While spending time on my mid-year review, I spent some time focusing on an ongoing problem for many of us: information overload.
As I prepare to write my Master’s paper in the next few months, I am trying to become more skilled at personal information management. There are lots of tools to help us manage information, but I’ve learned that a critical part of our own personal information management system involves filtering. That’s right, simply choosing to be smart about what information we allow into our space. If we are trying to process too much information, we will find ourselves quickly overwhelmed.
Here are a couple of steps I am employing to help me manage and filter the flow of information coming at me right now:
- Avoid web (meaningless) browsing. This is not only a source of a tremendous amount of meaningless information, but is also great time waster. For many of us with a “geek” mentality, this is a tough one. I would rather browse the web, for example, than watch television. Still, if I am sensing I am getting close to information overload, it’s time to log off and shut down. When I do hit the web, I try to do so with purpose. Within my GTD system I have established a @Web category that helps me spend time on topics that will advance a goal or project one more step. I’ve also learned it’s a good idea to have a pen and sheet of paper on the desk while working on the web. When an idea crosses my mind that I need to look into further, I write it down and put it on my @Web list as opposed to dropping what I am doing and jumping to a new topic. Understand that by its very nature, the Web is meant for browsing. Every paragraph we read can contain hyperlinks that open a new browser window and open an entirely new topic. It’s easy to loose direction. Trust me, I’ve been there. Still, with a little discipline, you can begin to tame the web and provide more purpose to your browsing experience.
- Unsubscribe. We all love something free, and invariably, as we come across blogs or sites that seem to provide good free content, we pop in our email address or subscribe with our blog reader and wait for all of that free information to start flowing into our inbox. Over time, however, you know what happens: suddenly you have dozens of emails hitting your inbox every day from people you don’t even know. Moreover, all of this free information is actually costing you a lot of time to process. This is where it’s important to take control. Part of my semi-annual review is to go through my inbox and my RSS reader and unsubscribe from lists I am no longer interested in. How can I tell if I’m no longer interested in a list? Simple, if I have ceased reading the blog entries or emails from a certain site, it’s time to unsubscribe. This past week, for example, I reviewed my Google Reader subscriptions and found more than 100 feeds I was no longer reading on a regular basis. It took less than an hour, but I had brought my Google Reader subscription list down to a more manageable 80 feeds from the nearly 200 I was subscribed to.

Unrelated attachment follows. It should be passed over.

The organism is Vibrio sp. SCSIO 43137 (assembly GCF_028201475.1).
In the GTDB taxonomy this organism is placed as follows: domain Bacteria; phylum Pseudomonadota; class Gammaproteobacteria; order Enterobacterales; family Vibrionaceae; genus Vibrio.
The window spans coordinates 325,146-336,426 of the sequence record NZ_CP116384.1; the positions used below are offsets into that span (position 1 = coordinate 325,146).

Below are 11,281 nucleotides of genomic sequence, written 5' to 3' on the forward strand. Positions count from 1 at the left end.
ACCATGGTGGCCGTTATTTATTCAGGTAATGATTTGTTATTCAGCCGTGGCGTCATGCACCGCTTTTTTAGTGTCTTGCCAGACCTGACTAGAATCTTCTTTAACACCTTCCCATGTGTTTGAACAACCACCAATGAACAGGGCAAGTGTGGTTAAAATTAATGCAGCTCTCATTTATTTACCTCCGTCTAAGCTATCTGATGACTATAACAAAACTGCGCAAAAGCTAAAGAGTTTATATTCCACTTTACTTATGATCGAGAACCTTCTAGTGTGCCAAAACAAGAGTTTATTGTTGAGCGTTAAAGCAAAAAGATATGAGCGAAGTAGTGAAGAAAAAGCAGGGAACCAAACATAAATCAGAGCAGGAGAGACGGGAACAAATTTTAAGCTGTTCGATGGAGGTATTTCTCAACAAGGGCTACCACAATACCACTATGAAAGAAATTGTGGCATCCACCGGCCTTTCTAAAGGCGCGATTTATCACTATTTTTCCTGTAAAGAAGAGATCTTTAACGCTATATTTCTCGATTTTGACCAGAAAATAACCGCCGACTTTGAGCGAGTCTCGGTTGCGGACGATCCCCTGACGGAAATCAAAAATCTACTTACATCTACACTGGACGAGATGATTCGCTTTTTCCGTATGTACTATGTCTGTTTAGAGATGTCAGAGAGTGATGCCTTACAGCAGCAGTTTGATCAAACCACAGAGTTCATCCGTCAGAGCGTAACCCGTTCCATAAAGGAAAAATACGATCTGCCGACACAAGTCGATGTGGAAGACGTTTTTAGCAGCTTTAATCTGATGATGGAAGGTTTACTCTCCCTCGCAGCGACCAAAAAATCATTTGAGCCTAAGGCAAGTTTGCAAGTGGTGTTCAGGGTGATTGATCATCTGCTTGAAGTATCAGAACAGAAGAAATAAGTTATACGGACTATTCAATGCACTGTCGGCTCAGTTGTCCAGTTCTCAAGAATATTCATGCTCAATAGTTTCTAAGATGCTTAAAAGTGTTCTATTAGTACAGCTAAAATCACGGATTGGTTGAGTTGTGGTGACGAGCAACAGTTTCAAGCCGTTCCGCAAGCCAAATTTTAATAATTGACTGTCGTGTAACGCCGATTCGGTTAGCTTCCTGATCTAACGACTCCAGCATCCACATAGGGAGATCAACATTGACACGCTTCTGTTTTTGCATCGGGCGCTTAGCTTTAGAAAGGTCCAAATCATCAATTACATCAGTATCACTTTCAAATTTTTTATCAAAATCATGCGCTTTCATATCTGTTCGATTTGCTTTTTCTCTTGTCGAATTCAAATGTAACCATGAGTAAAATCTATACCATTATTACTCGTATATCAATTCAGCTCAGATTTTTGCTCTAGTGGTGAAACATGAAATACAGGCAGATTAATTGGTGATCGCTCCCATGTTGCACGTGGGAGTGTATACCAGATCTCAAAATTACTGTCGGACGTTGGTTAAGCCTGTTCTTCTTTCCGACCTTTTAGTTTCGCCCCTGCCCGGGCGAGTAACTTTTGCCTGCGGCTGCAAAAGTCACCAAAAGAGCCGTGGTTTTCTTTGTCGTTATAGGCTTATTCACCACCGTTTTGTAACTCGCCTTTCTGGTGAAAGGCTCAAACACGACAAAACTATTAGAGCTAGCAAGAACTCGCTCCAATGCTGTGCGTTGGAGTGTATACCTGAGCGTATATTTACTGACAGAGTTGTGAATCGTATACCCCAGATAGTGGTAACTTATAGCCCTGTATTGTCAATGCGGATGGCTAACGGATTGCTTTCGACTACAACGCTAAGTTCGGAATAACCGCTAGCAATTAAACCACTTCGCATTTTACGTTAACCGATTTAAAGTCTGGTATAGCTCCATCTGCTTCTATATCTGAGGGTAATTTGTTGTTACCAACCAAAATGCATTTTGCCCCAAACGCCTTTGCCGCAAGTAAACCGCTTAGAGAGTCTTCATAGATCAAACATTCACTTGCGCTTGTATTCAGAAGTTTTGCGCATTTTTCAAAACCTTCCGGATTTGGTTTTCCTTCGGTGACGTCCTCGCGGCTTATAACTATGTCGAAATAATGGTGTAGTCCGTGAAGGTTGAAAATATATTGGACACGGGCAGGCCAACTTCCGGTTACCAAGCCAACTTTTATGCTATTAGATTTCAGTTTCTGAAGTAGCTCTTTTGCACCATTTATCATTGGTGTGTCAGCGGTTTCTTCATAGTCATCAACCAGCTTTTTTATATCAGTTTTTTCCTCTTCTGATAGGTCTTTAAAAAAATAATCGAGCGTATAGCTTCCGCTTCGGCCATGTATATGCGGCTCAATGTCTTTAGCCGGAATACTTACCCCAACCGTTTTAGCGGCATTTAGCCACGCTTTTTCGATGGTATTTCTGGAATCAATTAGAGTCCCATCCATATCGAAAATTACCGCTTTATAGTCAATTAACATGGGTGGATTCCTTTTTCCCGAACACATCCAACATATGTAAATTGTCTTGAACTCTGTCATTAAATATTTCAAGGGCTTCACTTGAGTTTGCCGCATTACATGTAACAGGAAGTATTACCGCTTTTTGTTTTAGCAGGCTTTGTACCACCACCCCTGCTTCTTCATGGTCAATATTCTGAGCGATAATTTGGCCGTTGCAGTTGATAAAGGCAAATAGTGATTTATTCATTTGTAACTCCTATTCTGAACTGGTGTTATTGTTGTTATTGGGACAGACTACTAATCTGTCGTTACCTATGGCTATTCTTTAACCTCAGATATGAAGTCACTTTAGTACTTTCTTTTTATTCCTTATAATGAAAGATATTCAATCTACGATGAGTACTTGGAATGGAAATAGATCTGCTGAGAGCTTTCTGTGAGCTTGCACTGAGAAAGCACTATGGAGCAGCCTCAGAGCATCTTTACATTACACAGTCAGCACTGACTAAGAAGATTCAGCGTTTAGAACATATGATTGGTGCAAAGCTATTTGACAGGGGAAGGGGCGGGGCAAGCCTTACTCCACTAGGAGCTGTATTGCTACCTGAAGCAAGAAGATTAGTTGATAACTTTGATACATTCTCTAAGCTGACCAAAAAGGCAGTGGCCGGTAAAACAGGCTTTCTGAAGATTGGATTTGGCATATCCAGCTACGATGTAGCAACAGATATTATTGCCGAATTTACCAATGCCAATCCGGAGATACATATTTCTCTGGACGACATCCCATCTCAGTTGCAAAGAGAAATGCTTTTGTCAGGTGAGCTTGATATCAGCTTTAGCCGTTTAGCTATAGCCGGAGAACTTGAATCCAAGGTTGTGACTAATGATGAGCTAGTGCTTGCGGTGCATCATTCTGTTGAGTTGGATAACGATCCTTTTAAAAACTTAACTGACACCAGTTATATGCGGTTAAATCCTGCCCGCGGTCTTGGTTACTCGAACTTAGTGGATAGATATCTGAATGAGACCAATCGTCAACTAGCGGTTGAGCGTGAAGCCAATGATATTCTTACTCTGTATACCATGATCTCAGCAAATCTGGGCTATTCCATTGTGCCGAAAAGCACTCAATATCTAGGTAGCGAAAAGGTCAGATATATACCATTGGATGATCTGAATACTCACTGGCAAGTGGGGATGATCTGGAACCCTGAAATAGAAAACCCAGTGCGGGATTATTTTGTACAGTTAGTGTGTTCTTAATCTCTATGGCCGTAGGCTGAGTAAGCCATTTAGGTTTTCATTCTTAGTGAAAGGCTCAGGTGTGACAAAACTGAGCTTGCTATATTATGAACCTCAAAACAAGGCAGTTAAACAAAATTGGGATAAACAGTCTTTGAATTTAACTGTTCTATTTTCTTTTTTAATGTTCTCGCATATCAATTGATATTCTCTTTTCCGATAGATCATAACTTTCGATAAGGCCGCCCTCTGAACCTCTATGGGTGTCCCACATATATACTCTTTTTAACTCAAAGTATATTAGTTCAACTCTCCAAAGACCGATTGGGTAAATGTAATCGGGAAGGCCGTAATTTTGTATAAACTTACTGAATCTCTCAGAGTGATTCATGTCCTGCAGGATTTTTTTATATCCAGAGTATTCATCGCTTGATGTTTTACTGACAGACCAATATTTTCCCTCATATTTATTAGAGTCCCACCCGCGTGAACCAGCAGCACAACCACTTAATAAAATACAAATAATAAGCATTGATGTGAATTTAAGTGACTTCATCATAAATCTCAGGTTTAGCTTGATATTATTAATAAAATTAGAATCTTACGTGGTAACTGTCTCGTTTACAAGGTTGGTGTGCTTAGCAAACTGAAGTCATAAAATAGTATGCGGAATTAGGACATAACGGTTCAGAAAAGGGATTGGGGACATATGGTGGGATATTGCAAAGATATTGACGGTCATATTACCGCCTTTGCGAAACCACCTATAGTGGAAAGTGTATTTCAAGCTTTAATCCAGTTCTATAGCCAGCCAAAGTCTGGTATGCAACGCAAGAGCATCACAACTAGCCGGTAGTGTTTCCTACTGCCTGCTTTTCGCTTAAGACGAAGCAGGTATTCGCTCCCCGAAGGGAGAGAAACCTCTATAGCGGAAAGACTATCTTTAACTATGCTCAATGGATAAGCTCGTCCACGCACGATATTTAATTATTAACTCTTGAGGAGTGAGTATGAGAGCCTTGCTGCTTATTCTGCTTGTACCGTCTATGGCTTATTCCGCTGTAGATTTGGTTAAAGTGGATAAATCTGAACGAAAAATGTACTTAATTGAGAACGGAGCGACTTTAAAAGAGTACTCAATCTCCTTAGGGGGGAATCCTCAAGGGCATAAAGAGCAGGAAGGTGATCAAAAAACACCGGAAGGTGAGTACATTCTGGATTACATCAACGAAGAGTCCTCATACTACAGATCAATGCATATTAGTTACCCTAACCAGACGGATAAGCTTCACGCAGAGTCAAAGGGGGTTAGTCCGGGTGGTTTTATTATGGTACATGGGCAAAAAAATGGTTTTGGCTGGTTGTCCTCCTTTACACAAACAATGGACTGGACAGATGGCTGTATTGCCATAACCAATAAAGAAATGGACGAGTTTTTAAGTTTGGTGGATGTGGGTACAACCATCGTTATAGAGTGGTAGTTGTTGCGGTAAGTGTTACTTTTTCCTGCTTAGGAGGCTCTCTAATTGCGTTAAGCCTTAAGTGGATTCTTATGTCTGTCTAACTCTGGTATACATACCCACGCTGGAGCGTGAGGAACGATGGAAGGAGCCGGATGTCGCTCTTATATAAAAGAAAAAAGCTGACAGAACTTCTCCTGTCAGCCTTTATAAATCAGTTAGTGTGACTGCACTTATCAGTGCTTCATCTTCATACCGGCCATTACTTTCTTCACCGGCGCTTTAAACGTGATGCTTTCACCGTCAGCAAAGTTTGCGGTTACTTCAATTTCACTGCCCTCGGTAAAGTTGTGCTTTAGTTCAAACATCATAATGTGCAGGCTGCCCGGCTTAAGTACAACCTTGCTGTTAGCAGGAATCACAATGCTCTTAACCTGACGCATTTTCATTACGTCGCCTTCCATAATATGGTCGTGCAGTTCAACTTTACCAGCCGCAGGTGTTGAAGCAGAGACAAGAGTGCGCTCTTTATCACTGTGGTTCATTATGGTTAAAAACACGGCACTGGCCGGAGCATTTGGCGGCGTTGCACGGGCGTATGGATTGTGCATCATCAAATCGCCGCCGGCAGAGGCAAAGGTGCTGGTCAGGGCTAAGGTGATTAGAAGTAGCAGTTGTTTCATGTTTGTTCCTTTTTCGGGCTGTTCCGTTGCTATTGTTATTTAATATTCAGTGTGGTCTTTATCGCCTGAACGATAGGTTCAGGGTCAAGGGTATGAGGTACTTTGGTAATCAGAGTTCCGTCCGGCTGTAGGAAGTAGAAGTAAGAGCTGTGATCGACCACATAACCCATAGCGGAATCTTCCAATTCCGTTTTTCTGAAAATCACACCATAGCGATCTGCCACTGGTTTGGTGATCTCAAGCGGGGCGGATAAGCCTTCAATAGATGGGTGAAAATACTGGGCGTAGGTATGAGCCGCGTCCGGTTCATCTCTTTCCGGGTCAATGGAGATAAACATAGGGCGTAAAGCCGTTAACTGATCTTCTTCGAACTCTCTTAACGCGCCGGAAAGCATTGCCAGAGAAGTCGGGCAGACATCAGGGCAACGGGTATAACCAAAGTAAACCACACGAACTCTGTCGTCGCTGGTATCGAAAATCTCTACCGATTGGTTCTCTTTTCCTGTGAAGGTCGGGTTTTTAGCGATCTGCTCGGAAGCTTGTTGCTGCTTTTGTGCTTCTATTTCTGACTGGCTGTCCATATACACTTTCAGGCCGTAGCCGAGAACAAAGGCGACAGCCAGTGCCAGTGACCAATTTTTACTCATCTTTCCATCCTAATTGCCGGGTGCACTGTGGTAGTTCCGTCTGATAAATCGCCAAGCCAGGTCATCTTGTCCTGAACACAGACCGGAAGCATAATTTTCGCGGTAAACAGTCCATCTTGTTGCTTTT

While researching / reading on this topic, I came across the following article from Seth Gillespie on “How to cope with information overload.” He provides the following advice:
- Alter your work routines. It’s very easy to become a victim of your routines. The insatiable need for more information is one of them.
Plan your day and prioritize your time. This is often an impossible goal, for many people. But it’s an important first step that can help you focus your energy on what’s most important.
Cut your phone time. The average worker would be shocked if he knew how much time is wasted on the phone. And a relatively small amount of time is spent on important calls. A Reuters survey said that 20 percent of all voice-mail time is spent fumbling through menus.
Manage e-mail. Respond only to important e-mails. Get rid of all junk e-mails. Simply respond by indicating your wish to be removed from the mailing list, and make sure you have a good spam filter.
Monitor your Internet time. Most of us waste hours on the Internet. It’s very easy to get lost and distracted when searching for something. Stay focused so that your Internet searches are targeted. It wouldn’t be wasting time to learn Boolean search terms. This will narrow your searches, and cut your Internet time dramatically.
De-clutter your desk. Regardless of where it comes from, the average worker is still drowning in paper–most of which he doesn’t need. Look around your desk and office, and you’ll be pleasantly surprised when you discover that a healthy percentage of the paper that’s been piling up can be trashed, and the rest can be filed for future use. Ideally, your desk should be clear. It should contain only what is pertinent to what you are working on at the moment or during the next couple of days. If you tend to let things pile up, it’s a wonderfully cleansing feeling to see only what’s important at the moment in front of you.
At home, try to disconnect from the office. If possible, try not to take work home. For most career builders, work becomes an obsession–and it’s often not necessary to take work home. For many compulsive overachievers, it’s hard to disconnect from the office and its routines and change your rhythms so you can focus your energy and attention on fulfilling non-work related routines.
Pursue a hobby, sport or interest–anything that’s not work-related.
Shut off your cell phone or Blackberry when you get home. If your job doesn’t demand that you be on call 24 hours a day, make it a rule to shut off your cell phone or Blackberry at a certain hour, say, 7 or 8 p.m.
What are some steps you employ to help you manage information overload?